“Wesley has not submitted any expert or other medical evidence to demonstrate a material issue of fact regarding the appropriate standard of care, or that Defendants breached the standard of care, and therefore he has not met his burden to survive summary judgment.” ECF 42 at 27.

         Plaintiff also objects to the recommendation not to strike Dr. Steven Shelton's declaration, and the F&R's reliance on that declaration in making other findings and recommendations. Plaintiff further objects to several factual findings, including the dates and number of successful catheter changes, and the finding that administering antibiotics to which Plaintiff had a known allergy was within the standard of care. This Court has reviewed de novo the objected-to portions of the F&R as well as Plaintiff's objections, Defendants' response, the underlying briefing before Judge Beckerman, and the summary judgment record.

         This Court agrees with the F&R's reasoning and conclusions in recommending not to strike Dr. Shelton's declaration and adopts that portion of the F&R. Plaintiff argues that Dr. Shelton's declaration should be stricken because his testimony does not meet the requirements to qualify as expert testimony under Rule 702 of the Federal Rules of Evidence as set forth in Daubert v. Merrell Dow Pharmaceuticals, Inc., 509 U.S. 579 (1993). First, Daubert and its progeny are consistent with the rule that “an expert might draw a conclusion from a set of observations based on extensive and specialized experience.” Kumho Tire Co. v. Carmichael, 526 U.S. 137, 156 (1999). Dr. Shelton's declaration is based on his extensive experience as the Oregon Department of Corrections medical director and his observation of Plaintiff's medical chart. Moreover, Plaintiff's reliance on Daubert at this stage in litigation is misplaced. At summary judgment, parties need not produce evidence that would be admissible at trial, so long as the party satisfies the requirements of Rule 56 of the Federal Rules of Civil Procedure. See Block v. City of Los Angeles, 253 F.3d 410, 418-21 (9th Cir. 2001). Rule 56(c)(4) requires that declarations used to support or oppose a motion for summary judgment must be made on personal knowledge, set out facts that would be admissible in evidence, and show that the declarant is competent to testify on the matters stated. Fed. R. Civ. P.56(c)(4). For the reasons stated in the F&R, Dr. Shelton's declaration meets these requirements, and reliance on the declaration is appropriate.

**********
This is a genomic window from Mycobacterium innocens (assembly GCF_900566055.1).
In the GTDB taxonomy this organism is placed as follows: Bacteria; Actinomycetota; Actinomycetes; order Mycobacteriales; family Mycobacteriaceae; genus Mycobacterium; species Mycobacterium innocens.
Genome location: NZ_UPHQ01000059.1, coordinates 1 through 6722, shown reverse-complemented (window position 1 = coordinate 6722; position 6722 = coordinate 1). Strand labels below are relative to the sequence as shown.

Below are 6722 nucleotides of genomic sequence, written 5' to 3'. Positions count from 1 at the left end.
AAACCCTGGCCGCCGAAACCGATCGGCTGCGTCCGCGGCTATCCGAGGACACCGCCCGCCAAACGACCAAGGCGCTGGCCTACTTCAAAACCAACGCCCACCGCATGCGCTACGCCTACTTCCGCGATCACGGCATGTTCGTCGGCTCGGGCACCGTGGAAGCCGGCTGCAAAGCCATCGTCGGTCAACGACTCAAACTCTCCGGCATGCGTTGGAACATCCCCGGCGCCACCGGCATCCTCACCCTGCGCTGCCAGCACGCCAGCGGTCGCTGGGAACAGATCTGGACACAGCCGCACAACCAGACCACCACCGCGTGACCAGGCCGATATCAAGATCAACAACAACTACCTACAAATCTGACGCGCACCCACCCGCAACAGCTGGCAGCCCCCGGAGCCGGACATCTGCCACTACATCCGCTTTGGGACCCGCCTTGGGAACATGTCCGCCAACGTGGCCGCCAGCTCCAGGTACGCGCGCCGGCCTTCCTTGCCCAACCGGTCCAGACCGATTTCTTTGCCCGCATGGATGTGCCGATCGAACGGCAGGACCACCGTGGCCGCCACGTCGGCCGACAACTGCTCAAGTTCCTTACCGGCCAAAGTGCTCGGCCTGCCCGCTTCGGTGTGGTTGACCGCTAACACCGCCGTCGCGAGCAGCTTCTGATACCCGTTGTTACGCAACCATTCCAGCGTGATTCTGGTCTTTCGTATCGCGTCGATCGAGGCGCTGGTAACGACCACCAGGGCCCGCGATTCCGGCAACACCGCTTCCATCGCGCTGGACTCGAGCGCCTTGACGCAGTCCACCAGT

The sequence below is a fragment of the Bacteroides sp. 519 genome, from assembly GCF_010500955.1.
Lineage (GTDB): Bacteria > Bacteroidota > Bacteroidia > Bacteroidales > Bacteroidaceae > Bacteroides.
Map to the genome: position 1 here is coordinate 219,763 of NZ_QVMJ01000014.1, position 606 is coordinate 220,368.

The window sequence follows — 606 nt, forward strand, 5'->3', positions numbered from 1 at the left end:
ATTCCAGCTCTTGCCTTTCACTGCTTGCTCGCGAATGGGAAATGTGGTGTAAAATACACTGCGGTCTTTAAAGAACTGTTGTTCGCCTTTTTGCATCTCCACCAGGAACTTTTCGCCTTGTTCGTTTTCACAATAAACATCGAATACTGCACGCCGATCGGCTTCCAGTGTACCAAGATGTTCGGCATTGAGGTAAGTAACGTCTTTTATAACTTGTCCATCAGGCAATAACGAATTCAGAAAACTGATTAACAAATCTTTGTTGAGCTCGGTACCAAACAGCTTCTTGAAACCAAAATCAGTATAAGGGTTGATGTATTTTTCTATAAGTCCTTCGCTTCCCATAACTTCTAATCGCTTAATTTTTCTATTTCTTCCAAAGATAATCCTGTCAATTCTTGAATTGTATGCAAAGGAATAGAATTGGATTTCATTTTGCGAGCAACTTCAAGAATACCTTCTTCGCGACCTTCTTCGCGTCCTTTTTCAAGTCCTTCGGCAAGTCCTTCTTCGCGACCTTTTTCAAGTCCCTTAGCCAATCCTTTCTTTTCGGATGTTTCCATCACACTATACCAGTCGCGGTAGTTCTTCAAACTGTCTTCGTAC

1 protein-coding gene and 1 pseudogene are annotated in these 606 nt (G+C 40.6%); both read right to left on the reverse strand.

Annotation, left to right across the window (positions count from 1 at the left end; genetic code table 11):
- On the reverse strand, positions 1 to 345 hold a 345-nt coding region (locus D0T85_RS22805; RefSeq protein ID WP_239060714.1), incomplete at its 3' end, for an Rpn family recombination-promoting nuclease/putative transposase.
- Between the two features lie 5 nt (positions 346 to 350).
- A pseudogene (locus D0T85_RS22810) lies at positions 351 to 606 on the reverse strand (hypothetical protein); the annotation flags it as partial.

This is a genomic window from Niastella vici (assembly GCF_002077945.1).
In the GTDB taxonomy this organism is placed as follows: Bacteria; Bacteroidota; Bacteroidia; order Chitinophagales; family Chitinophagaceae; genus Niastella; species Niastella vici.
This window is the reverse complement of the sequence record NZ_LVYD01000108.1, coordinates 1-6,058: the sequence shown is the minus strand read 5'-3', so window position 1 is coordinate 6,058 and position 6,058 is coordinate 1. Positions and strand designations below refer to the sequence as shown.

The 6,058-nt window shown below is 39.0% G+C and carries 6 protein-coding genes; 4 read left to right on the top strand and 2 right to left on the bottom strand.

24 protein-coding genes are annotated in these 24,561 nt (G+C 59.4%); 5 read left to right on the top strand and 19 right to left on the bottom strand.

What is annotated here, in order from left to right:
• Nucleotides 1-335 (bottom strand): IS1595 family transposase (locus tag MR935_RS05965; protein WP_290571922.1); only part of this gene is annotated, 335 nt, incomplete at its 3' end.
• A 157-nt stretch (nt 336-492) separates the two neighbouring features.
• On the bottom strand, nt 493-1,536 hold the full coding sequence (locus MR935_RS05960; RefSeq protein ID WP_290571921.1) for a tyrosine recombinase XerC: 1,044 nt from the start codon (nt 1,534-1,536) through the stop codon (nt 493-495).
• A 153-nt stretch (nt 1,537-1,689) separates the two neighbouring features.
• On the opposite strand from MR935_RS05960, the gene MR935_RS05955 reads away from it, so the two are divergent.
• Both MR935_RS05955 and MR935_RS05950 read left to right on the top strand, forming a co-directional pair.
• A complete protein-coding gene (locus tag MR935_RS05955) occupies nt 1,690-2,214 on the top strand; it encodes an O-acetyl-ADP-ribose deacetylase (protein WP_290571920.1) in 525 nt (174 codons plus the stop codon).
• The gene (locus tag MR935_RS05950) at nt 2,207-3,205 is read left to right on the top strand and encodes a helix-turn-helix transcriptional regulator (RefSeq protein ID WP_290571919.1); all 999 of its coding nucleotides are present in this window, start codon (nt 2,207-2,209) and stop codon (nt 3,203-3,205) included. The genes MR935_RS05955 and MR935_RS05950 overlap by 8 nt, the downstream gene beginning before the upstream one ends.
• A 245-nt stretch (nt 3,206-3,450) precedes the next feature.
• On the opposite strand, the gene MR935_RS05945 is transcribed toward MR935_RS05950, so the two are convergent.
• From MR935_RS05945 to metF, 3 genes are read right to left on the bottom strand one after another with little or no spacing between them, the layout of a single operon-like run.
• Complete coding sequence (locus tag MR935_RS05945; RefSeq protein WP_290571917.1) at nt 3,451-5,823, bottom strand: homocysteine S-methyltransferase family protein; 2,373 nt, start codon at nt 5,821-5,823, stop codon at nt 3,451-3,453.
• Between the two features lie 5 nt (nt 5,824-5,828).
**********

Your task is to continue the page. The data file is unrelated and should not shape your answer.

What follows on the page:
This Court also adopts the portion of the F&R recommending that summary judgment be granted for Defendants on Plaintiff's Eighth Amendment claim. Plaintiff has not raised a genuine question of material fact as to whether Defendants were deliberately indifferent to Plaintiff's serious medical needs. The F&R stated and applied the correct burden of proof upon the parties at summary judgment. Summary judgment is appropriate if the evidence, viewed in the light most favorable to the non-moving party, demonstrates that there is no genuine issue of material fact and that the moving party is entitled to judgment as a matter of law. Fed.R.Civ.P. 56(c); Celotex Corp. v. Catrett, 477 U.S. 37, 322 (1986). Although the initial burden is on the moving party to demonstrate that there is no genuine issue of material fact, the nonmoving party must then present sufficient evidence to establish that there is a genuine issue for trial. “Where the record taken as a whole could not lead a rational trier of fact to find for the nonmoving party, there is no ‘genuine issue for trial'” Matsushita Elec. Indus. Co. v. Zenith Radio Corp., 475 U.S. 574, 487 (1986) (citation omitted). In Eighth Amendment claims for inadequate medical care, a plaintiff must demonstrate that a defendant was deliberately indifferent to the plaintiff's serious ...